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Liliana Ramirez examines a crayfish during one of the SMSC cohort’s hikes in nearby Shenandoah National Park.

Liliana Ramirez and Madelyn “Maddie” Lichter know that residence hall life can be a bit like living in a zoo. So these University of Mary Washington students felt prepared for all the wildlife sounds and smells they’ve experienced over the last several months.

Both pursuing UMW’s new conservation biology major, Ramirez and Lichter are pioneer participants in a new partnership between Mary Washington and the Smithsonian-Mason School of Conservation. The pair has spent the last semester engaged in a new kind of “domestic study abroad experience,” conducting hands-on research on endangered animal and plant species at Front Royal’s Smithsonian Conservation Biology Institute, nestled at the foot of the Blue Ridge Mountains on 3,200 acres of forest, grasslands and pasture along the Shenandoah River.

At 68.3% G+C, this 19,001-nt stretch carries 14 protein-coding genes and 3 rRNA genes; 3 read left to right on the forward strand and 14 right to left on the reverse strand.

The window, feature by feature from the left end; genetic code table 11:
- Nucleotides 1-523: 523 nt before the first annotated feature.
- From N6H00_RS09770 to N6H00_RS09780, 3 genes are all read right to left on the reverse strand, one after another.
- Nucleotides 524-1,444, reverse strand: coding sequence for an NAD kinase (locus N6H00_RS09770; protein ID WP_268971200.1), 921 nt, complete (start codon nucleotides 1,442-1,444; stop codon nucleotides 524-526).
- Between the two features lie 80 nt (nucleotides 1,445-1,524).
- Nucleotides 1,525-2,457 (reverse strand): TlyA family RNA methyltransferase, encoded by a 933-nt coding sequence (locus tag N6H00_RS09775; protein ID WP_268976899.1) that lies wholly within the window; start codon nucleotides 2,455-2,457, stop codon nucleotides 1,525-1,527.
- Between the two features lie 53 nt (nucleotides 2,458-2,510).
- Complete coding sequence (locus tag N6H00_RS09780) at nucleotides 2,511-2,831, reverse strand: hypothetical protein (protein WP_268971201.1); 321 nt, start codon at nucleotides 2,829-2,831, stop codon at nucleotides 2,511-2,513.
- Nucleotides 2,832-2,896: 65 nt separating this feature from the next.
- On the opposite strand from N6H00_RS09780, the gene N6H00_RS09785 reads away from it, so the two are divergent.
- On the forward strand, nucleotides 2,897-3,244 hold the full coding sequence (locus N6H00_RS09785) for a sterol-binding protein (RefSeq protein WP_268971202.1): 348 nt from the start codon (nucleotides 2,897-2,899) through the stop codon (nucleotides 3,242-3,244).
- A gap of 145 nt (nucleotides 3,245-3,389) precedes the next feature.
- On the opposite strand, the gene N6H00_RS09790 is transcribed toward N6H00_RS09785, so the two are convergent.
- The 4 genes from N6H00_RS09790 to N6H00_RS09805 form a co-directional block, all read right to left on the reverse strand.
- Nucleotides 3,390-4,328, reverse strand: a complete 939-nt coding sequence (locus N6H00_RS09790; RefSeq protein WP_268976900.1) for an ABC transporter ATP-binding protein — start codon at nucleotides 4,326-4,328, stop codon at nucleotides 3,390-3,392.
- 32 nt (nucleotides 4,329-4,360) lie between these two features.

“We hear wolves howling, and whooping cranes going at it. Last night, I heard something that sounded very zebra-like,” said Ramirez, mimicking the noise she heard while falling asleep in the residence hall. The building is one of three on campus, which also includes a dining common area and an academic center with state-of-the-art classrooms and research labs.

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About SMSC

We offer hands-on conservation training in the latest research and field techniques at the Smithsonian’s endangered species facility in Front Royal, Virginia.

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Smithsonian-Mason School of Conservation